Jody Wilson-Raybould has found herself at the centre of a political controversy.
The former federal attorney general and justice minister has refused to comment on a report that she allegedly faced pressure from the Prime Minister’s Office (PMO) to intervene in the case against Quebec construction giant SNC-Lavalin while in her former post. Prime Minister Justin Trudeau denied the allegations as “false” last Thursday, the same day the report was published by The Globe and Mail.
Now, ethics commissioner Mario Dion has launched an investigation into the allegations. Speaking to reporters Monday in Vancouver, the prime minister said he welcomes the probe as it is “extremely important” for Canadians to have confidence in the justice system.
“The issue of solicitor-client privilege is not a simple one,” Trudeau said. He told reporters that he asked his new justice minister, David Lametti, to look into the matter of solicitor-client privilege and report back with recommendations on how to move forward.
Trudeau also revealed he met with Wilson-Raybould, who reminded him of a conversation they had last fall. That’s when he told her it was entirely up to her as attorney general to decide whether to instruct the director of public prosecutions to negotiate a remediation deal with SNC-Lavalin, Trudeau said.
The prime minister acknowledged that he and his team are “bound by cabinet confidentiality” when discussing the matter. However, Trudeau expressed his “full confidence” in Wilson-Raybould.
.@JustinTrudeau says @Puglaas confirmed with him a conversation where PM told her any decisions on matters involving Director of Public Prosecutions were hers alone. PM respects that she can’t comment due to privilege. “Her presence in cabinet should actually speak for itself.” pic.twitter.com/1OPHOOy2Y8
— Power & Politics (@PnPCBC) February 11, 2019
On Sunday, the leader of the Opposition penned a letter calling on the prime minister to waive solicitor-client privilege to allow Wilson-Raybould to comment on the allegations.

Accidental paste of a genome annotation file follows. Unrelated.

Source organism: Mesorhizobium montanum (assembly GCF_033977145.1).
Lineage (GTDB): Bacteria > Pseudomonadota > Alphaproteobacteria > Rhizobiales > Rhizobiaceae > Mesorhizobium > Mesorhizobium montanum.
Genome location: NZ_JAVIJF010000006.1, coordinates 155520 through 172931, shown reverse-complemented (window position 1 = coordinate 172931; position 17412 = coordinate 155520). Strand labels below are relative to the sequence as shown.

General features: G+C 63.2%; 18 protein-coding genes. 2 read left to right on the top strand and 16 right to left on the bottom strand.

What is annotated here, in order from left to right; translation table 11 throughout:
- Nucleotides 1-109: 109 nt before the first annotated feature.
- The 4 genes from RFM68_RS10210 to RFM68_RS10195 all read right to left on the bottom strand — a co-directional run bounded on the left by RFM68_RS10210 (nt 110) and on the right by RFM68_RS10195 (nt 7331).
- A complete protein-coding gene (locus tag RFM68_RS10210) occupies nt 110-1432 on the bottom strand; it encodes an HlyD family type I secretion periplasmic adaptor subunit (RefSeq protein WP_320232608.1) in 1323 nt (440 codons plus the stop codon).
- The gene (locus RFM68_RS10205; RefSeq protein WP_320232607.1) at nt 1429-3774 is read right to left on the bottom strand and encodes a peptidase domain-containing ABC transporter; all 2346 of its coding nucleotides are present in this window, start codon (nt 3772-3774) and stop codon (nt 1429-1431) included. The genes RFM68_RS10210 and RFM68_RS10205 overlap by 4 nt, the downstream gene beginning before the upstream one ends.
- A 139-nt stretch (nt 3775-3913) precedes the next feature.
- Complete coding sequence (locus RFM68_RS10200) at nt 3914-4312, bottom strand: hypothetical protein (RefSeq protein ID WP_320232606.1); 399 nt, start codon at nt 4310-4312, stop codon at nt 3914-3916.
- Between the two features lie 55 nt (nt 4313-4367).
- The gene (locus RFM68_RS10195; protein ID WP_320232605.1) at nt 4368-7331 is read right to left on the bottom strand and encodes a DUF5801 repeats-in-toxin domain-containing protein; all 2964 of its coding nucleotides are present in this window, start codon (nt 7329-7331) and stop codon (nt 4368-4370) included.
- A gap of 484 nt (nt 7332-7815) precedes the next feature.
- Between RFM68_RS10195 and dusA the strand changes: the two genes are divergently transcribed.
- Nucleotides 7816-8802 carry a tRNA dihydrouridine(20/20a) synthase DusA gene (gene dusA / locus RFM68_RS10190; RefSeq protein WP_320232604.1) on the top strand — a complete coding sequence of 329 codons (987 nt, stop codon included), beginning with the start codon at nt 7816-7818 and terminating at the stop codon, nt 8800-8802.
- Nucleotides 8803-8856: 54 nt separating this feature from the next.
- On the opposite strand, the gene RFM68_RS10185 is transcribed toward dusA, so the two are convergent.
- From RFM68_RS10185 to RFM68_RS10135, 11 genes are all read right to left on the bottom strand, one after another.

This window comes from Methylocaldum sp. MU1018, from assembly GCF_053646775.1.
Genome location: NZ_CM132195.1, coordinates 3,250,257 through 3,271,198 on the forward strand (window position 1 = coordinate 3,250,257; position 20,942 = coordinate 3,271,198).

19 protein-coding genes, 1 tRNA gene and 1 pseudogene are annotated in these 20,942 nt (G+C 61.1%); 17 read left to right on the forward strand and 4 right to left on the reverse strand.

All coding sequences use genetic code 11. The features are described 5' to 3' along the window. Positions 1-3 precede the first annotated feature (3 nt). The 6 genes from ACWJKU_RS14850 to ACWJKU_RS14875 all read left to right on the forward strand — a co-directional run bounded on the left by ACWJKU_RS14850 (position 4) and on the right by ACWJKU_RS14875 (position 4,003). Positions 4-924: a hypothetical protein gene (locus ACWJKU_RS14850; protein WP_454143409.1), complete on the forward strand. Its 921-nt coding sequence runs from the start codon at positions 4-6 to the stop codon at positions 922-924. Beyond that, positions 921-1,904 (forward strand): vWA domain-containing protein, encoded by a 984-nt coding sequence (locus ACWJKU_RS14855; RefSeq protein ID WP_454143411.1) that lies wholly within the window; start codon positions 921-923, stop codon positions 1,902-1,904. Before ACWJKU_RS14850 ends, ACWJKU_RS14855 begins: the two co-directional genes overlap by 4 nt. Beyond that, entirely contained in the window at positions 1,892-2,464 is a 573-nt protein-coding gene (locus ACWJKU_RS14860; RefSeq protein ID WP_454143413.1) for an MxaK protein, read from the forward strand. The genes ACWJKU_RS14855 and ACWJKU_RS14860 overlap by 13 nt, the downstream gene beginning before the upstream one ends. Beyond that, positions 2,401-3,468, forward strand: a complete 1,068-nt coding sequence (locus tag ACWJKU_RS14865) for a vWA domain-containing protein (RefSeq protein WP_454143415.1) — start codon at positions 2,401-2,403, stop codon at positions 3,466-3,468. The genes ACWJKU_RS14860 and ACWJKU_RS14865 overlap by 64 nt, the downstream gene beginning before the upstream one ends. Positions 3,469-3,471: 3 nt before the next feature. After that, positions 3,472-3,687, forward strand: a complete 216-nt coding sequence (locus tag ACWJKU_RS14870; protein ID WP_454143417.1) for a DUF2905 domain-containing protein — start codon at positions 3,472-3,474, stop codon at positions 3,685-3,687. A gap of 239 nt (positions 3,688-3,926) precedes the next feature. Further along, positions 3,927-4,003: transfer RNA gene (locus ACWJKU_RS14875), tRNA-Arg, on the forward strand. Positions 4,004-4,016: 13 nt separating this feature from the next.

SNC Lavalin, a Montreal-based construction company, was charged with fraud and corruption in connection with payments to public officials in Libya under former dictator Moammar Gadhafi. The Globe and Mail report alleges Wilson-Raybould faced pressure from the PMO to seek a remediation agreement with SNC-Lavalin, which would allow the company to pay fines and avoid a trial in court.
The Department of Justice posted the following information online regarding remediation agreements:
“A remediation agreement would hold organizations accountable for their wrongdoing and would provide an incentive to rectify their wrongdoing, while avoiding some of the negative consequences of a criminal conviction. It could help result in faster compensation to victims and protect jobs of innocent employees and investments of innocent shareholders.”
The new justice minister has already disputed the allegations on multiple occasions.
“No direction was given to my predecessor, no direction has been given to myself in regards to this decision,” Lametti said in the House of Commons on Friday. Two days later, Lametti told CTV News‘ Evan Solomon the former justice minister faced “no direction and no pressure” from the prime minister in the case.
Wilson-Raybould has not said anything publicly about the matter, citing solicitor-client privilege. The Conservatives have questioned whether a political cover-up is going on. Conservative Leader Andrew Scheer has called the allegations “incredibly disturbing.”
“This matter strikes at the very heart of our rule of law and calls into serious question the ethics and conduct at those of the highest levels in the Prime Minister’s Office,” Scheer said Friday.
Both Scheer and NDP Leader Jagmeet Singh have called for an investigation into the allegations. Conservatives and New Democrats are expected to force an emergency meeting to consider a motion calling on nine government officials to testify on what they know about this case, Scheer revealed last week.
Wilson-Raybould was reassigned to Veterans Affairs during a cabinet shuffle last month, a move seen by many as a demotion. While she hasn’t weighed in on the recent allegations, she did release a statement in response to the cabinet shuffle.
“The role of the Attorney General of Canada carries with it unique responsibilities to uphold the rule of law and the administration of justice, and as such demands a measure of principled independence,” Wilson-Raybould wrote on Jan. 14. “It is a pillar of our democracy that our system of justice be free from even the perception of political interference and uphold the highest levels of public confidence.”
Wilson-Raybould’s father, Bill Wilson, put out a statement of his own on Facebook last week where he mentioned his daughter.
“History will prove that she did the right thing,” Wilson wrote on Feb. 7. “Her DEMOTION makes sense now, UGLY POLITICAL SENSE.”
On Sunday, Wilson chimed in once again.
“JODY was demoted because she would not ‘play ball’ with the Big Boys who run the Liberal Party,” Wilson said on Facebook. “Big industry & jobs threatened by honesty and integrity? Where have I heard this before?”
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With files from The Canadian Press